Federal jury convicts Navajo man of manslaughter
For Immediate Release
U.S. Attorney's Office, District of New Mexico
ALBUQUERQUE, N.M. – A federal jury on March 10 returned a guilty verdict on Brian Tony, 50, of Gallup, New Mexico. The jury found Tony guilty of voluntary manslaughter.
Tony, an enrolled member of the Navajo Nation, was arrested on June 3, 2016, on a criminal complaint charging him with killing a man by stabbing him in the head and neck and hitting him with a hammer. Tony killed the victim on the Navajo Nation in McKinley County, New Mexico, on May 9, 2016. At the time, Tony was on supervised release for a prior conviction on a federal assault charge.
Tony, who was accompanied by his brother and his girlfriend, drove to a residence in Gallup and picked up the victim and the victim’s friend. While at the residence, Tony retrieved a hammer and placed it in his vehicle. Tony drove them to a location called “Superman Canyon,” where Tony and the victim got out of the vehicle and the victim was killed out of sight of the other passengers. An autopsy revealed that the victim had been stabbed repeatedly in the head and neck and had blunt-force trauma wounds on his head.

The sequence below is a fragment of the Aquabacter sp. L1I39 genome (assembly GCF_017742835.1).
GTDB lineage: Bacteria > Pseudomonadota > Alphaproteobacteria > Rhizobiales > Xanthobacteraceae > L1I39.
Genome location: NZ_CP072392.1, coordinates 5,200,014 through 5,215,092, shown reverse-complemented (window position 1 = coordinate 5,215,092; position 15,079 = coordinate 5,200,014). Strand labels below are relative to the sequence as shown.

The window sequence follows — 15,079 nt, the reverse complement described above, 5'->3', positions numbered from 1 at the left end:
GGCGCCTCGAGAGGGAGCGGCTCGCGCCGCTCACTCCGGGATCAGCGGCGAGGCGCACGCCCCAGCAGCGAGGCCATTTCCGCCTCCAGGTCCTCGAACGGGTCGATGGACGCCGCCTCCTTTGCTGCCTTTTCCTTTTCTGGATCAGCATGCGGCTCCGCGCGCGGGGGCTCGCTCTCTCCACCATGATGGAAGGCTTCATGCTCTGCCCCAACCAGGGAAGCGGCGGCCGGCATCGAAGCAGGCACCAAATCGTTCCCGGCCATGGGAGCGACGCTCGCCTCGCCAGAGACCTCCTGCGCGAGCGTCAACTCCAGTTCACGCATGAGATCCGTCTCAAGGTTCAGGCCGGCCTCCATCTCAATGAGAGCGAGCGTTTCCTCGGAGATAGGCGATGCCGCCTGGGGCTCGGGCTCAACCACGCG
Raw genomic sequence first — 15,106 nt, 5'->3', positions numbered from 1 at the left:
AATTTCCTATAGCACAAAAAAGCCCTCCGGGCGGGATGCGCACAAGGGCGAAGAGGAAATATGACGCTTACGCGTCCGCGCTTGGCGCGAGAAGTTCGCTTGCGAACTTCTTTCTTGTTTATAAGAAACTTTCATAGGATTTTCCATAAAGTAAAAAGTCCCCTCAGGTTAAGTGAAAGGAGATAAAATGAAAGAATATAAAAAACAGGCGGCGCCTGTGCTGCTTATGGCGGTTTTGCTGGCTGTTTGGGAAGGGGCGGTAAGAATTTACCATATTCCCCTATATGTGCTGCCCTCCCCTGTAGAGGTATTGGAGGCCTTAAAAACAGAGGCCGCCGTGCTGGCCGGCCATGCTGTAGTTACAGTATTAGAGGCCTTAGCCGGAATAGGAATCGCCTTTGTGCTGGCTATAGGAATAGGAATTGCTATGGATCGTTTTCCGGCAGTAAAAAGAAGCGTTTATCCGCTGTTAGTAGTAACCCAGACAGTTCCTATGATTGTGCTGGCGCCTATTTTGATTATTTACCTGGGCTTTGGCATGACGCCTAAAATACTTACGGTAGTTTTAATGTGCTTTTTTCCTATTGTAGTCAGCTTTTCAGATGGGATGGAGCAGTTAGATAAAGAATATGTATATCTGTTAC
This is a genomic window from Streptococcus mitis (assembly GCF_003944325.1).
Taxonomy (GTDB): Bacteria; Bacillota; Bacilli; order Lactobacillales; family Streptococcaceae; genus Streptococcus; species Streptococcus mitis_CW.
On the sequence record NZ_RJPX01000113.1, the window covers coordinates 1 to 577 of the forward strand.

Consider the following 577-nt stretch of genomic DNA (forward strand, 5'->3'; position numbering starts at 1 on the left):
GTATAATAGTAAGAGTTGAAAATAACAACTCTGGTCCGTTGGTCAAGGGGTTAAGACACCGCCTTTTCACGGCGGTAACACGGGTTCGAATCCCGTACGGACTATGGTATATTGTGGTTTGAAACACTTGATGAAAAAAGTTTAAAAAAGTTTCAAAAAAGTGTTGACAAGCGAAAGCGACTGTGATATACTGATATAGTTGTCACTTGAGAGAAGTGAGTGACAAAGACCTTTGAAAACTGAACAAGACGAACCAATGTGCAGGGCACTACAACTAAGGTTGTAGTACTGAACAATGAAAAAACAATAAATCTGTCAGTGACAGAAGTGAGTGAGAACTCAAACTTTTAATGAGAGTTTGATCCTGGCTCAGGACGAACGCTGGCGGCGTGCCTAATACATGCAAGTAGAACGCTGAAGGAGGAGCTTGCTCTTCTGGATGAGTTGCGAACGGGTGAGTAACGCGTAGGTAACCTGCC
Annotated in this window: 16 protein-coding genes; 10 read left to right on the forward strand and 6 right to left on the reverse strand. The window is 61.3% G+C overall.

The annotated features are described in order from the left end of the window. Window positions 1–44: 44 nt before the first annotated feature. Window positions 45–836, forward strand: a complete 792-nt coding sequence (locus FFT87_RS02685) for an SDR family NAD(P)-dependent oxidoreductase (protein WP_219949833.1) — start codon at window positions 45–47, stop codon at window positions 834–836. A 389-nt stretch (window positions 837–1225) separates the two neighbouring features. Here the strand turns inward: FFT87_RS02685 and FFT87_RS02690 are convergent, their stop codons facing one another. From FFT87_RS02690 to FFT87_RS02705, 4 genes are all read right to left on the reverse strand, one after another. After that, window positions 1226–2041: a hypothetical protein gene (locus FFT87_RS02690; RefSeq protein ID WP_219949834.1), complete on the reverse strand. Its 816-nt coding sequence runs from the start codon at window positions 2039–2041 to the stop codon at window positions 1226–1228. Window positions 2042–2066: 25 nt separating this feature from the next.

On Aug. 8, 2017, Tony was charged in a superseding indictment with first-degree murder and two counts of witness tampering. On Sept. 30, 2017, a jury convicted Tony of witness tampering. Following Tony’s arrest in June 2016, while he was detained at the Santa Fe County Detention Center, Tony called friends and relatives imploring them to convince a witness to leave town and to prevent him from testifying. In a number of these recorded calls, Tony can be heard attempting to dissuade his girlfriend from cooperating with law enforcement.
Tony has been in federal custody since his arrest and remains detained pending his sentencing hearing, which has not been scheduled. Tony faces up to 15 years in prison for the voluntary manslaughter conviction.
This case was investigated by the Gallup Resident Agency of the FBI Albuquerque Field Office and the Navajo Nation Division of Public Safety. Assistant United States Attorneys Joseph M. Spindle and Nicholas J. Marshall are prosecuting the case.
Updated March 14, 2022
Release Number: 22-48
Indian Country Law and Justice